It is estimated that anywhere from 15-25% of seniors over the age of 55 suffer from symptoms of mental illnesses that are not part of the normal aging process. Affecting the most seniors, as many as 17%, is a group of diseases that are classified as anxiety disorders.
Yes, everyone has things they worry about. It’s common and normal to be concerned about health problems, insurance coverage, financial issues and relationships. However, with anxiety disorders, reasonable concerns can turn into relentless and chronic fixations. And the stress of the Covid-19 crisis can magnify these concerns even more.
These obsessions can torment a person, create (or exacerbate) physical and emotional problems, and control one’s life. Without intervention, the disorders can grow progressively worse, affecting one’s health and straining relationships with family and friends.
Types Of Anxiety
Here is a list of anxiety disorders to watch out for. Most seniors with one of these diseases had the problem in earlier years. It was once believed the disorder would decline as they aged. Now it is felt that the vulnerability and stress of the aging process can act as a catalyst.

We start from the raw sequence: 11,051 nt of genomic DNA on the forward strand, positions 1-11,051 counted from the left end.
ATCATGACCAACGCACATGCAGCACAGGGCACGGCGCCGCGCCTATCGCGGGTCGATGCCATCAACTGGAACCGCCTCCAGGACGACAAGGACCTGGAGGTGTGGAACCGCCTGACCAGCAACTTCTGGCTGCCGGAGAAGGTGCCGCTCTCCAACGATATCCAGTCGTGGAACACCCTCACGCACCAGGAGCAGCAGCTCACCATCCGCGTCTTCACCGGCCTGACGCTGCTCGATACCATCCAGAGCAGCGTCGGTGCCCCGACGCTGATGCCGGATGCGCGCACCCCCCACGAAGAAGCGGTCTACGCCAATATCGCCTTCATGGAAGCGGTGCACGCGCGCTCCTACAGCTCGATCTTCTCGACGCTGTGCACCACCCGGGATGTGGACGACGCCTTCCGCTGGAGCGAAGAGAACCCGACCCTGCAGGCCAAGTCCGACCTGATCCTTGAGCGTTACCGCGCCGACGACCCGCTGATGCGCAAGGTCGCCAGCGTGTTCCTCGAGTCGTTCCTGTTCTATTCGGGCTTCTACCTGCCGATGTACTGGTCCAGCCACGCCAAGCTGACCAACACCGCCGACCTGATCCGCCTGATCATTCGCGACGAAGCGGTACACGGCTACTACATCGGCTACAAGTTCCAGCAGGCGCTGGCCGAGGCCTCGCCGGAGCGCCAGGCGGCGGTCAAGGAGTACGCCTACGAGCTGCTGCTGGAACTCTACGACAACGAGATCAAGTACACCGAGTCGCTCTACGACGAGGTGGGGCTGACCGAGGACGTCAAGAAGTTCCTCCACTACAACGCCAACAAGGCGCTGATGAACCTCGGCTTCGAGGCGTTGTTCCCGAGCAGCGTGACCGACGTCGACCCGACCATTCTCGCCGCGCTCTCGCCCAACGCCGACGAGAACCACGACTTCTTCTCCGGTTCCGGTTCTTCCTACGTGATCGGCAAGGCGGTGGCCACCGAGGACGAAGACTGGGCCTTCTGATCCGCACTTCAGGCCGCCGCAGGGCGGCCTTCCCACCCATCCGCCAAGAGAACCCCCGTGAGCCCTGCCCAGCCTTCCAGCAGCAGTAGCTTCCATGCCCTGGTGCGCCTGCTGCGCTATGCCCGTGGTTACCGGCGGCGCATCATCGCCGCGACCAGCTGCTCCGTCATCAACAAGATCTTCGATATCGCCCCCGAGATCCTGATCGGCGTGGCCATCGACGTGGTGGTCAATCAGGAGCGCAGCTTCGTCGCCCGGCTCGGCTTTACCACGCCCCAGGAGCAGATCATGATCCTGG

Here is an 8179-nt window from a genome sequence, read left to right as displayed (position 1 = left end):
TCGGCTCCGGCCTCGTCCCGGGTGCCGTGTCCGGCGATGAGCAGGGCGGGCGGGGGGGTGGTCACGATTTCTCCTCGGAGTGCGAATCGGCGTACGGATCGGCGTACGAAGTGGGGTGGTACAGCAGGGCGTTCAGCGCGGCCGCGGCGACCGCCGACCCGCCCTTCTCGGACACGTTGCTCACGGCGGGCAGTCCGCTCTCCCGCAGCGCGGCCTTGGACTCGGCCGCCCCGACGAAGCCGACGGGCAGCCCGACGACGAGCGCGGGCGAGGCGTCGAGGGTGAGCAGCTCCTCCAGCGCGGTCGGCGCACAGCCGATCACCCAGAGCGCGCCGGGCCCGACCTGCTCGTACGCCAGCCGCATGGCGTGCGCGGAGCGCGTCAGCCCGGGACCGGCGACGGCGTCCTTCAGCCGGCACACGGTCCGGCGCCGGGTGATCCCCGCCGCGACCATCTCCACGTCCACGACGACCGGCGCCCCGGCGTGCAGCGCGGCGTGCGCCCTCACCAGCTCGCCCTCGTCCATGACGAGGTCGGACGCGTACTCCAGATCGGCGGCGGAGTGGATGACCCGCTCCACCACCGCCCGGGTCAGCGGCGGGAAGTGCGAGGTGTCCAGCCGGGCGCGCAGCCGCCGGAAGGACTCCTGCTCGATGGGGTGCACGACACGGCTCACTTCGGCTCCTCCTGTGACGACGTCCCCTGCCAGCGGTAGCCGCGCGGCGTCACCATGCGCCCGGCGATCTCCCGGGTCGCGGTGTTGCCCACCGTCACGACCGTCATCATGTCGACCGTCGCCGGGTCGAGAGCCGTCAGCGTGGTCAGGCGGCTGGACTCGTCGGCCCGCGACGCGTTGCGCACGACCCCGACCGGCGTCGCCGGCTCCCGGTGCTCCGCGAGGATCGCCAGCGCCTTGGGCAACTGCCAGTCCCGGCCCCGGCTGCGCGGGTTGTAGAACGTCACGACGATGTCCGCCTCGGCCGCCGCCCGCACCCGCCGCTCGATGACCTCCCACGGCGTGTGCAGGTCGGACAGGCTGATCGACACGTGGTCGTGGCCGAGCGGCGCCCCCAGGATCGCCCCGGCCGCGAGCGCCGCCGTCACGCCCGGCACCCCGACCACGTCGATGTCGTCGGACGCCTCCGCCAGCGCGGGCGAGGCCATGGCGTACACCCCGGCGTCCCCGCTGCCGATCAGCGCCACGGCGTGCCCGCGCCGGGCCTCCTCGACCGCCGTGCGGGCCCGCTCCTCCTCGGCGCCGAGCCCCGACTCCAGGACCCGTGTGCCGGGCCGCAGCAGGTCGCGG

Generalized Anxiety Disorder – Constant worry and tension over everything. Expects the worst to happen, even though there is little or no reason to. Lasting at least 6 months, symptoms can include fatigue, headache, nausea, muscle tension and trembling. Common among seniors.
Panic Disorder – Repeated episodes of intense fear. Strikes frequently and without warning. Symptoms can include shortness of breath, chest pain, heart palpitations, dizziness, abdominal distress, feelings of unreality and fear of dying.
Obsessive-Compulsive Disorder – Unwanted thoughts or obsessive behaviors that are repeated to an extreme and seem impossible to stop or control.
Post-Traumatic Stress Disorder – Response to witnessing or experiencing a traumatic event. Symptoms can include being easily startled, the numbing of emotions, nightmares, flashbacks, anger, depression, irritability and distraction.
Phobias – Persistent, involuntary, irrational fears. There are 2 major kinds of phobia.
- Social phobias – An overwhelming fear of embarrassment, humiliation or scrutiny when in a social environment. Often leads to the avoidance of activities that have the potential to be pleasurable and meaningful. Common among seniors.
- Specific phobias – An irrational, extreme and disabling fear of something that poses little or no real danger. Commonly leads to avoiding situations and objects that are the cause of the fear. Can create very severe limitations within a person’s life and put extra strain on personal relationships.
(Sources: NIH, National Inst. of Mental Health, Anxiety Disorders Assn. of America)